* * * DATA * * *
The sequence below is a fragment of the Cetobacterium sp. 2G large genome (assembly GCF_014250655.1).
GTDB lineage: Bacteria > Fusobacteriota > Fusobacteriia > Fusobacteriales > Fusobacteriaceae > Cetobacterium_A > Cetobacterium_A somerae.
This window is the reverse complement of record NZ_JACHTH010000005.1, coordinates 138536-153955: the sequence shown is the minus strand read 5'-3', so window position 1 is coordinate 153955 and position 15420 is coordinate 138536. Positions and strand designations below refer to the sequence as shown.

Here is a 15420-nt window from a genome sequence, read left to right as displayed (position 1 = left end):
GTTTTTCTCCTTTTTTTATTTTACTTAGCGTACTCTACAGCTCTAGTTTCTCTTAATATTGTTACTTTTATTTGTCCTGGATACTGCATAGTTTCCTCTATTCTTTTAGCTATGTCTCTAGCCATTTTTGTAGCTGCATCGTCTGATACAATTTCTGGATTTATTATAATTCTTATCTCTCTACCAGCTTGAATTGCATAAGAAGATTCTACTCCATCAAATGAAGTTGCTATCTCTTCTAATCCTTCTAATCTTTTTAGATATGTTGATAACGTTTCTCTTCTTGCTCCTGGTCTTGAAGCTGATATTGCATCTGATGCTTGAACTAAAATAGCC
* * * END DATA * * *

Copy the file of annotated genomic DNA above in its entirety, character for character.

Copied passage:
The sequence below is a fragment of the Cetobacterium sp. 2G large genome (assembly GCF_014250655.1).
GTDB lineage: Bacteria > Fusobacteriota > Fusobacteriia > Fusobacteriales > Fusobacteriaceae > Cetobacterium_A > Cetobacterium_A somerae.
This window is the reverse complement of record NZ_JACHTH010000005.1, coordinates 138536-153955: the sequence shown is the minus strand read 5'-3', so window position 1 is coordinate 153955 and position 15420 is coordinate 138536. Positions and strand designations below refer to the sequence as shown.

Here is a 15420-nt window from a genome sequence, read left to right as displayed (position 1 = left end):
GTTTTTCTCCTTTTTTTATTTTACTTAGCGTACTCTACAGCTCTAGTTTCTCTTAATATTGTTACTTTTATTTGTCCTGGATACTGCATAGTTTCCTCTATTCTTTTAGCTATGTCTCTAGCCATTTTTGTAGCTGCATCGTCTGATACAATTTCTGGATTTATTATAATTCTTATCTCTCTACCAGCTTGAATTGCATAAGAAGATTCTACTCCATCAAATGAAGTTGCTATCTCTTCTAATCCTTCTAATCTTTTTAGATATGTTGATAACGTTTCTCTTCTTGCTCCTGGTCTTGAAGCTGATATTGCATCTGATGCTTGAACTAAAATAGCC